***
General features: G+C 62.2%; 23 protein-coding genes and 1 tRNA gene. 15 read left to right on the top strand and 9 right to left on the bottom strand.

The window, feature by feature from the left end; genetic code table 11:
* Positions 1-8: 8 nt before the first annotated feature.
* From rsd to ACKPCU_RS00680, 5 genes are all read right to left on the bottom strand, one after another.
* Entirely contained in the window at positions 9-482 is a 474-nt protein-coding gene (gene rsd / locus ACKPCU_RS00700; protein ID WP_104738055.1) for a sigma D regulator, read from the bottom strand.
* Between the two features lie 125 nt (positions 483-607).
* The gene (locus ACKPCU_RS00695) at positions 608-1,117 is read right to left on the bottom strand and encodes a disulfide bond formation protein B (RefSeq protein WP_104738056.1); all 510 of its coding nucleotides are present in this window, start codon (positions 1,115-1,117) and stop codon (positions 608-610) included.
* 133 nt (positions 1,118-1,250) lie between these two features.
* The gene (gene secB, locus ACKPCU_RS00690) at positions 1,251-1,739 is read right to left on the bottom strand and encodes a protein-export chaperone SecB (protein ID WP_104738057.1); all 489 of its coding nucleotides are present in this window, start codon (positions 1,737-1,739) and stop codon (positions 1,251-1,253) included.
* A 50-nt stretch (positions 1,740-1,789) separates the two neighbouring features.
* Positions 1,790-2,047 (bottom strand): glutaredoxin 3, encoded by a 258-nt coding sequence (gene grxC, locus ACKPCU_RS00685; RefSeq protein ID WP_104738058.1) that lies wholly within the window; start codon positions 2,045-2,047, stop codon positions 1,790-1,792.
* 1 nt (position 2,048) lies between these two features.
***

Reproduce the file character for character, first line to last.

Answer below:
General features: G+C 62.2%; 23 protein-coding genes and 1 tRNA gene. 15 read left to right on the top strand and 9 right to left on the bottom strand.

The window, feature by feature from the left end; genetic code table 11:
* Positions 1-8: 8 nt before the first annotated feature.
* From rsd to ACKPCU_RS00680, 5 genes are all read right to left on the bottom strand, one after another.
* Entirely contained in the window at positions 9-482 is a 474-nt protein-coding gene (gene rsd / locus ACKPCU_RS00700; protein ID WP_104738055.1) for a sigma D regulator, read from the bottom strand.
* Between the two features lie 125 nt (positions 483-607).
* The gene (locus ACKPCU_RS00695) at positions 608-1,117 is read right to left on the bottom strand and encodes a disulfide bond formation protein B (RefSeq protein WP_104738056.1); all 510 of its coding nucleotides are present in this window, start codon (positions 1,115-1,117) and stop codon (positions 608-610) included.
* 133 nt (positions 1,118-1,250) lie between these two features.
* The gene (gene secB, locus ACKPCU_RS00690) at positions 1,251-1,739 is read right to left on the bottom strand and encodes a protein-export chaperone SecB (protein ID WP_104738057.1); all 489 of its coding nucleotides are present in this window, start codon (positions 1,737-1,739) and stop codon (positions 1,251-1,253) included.
* A 50-nt stretch (positions 1,740-1,789) separates the two neighbouring features.
* Positions 1,790-2,047 (bottom strand): glutaredoxin 3, encoded by a 258-nt coding sequence (gene grxC, locus ACKPCU_RS00685; RefSeq protein ID WP_104738058.1) that lies wholly within the window; start codon positions 2,045-2,047, stop codon positions 1,790-1,792.
* 1 nt (position 2,048) lies between these two features.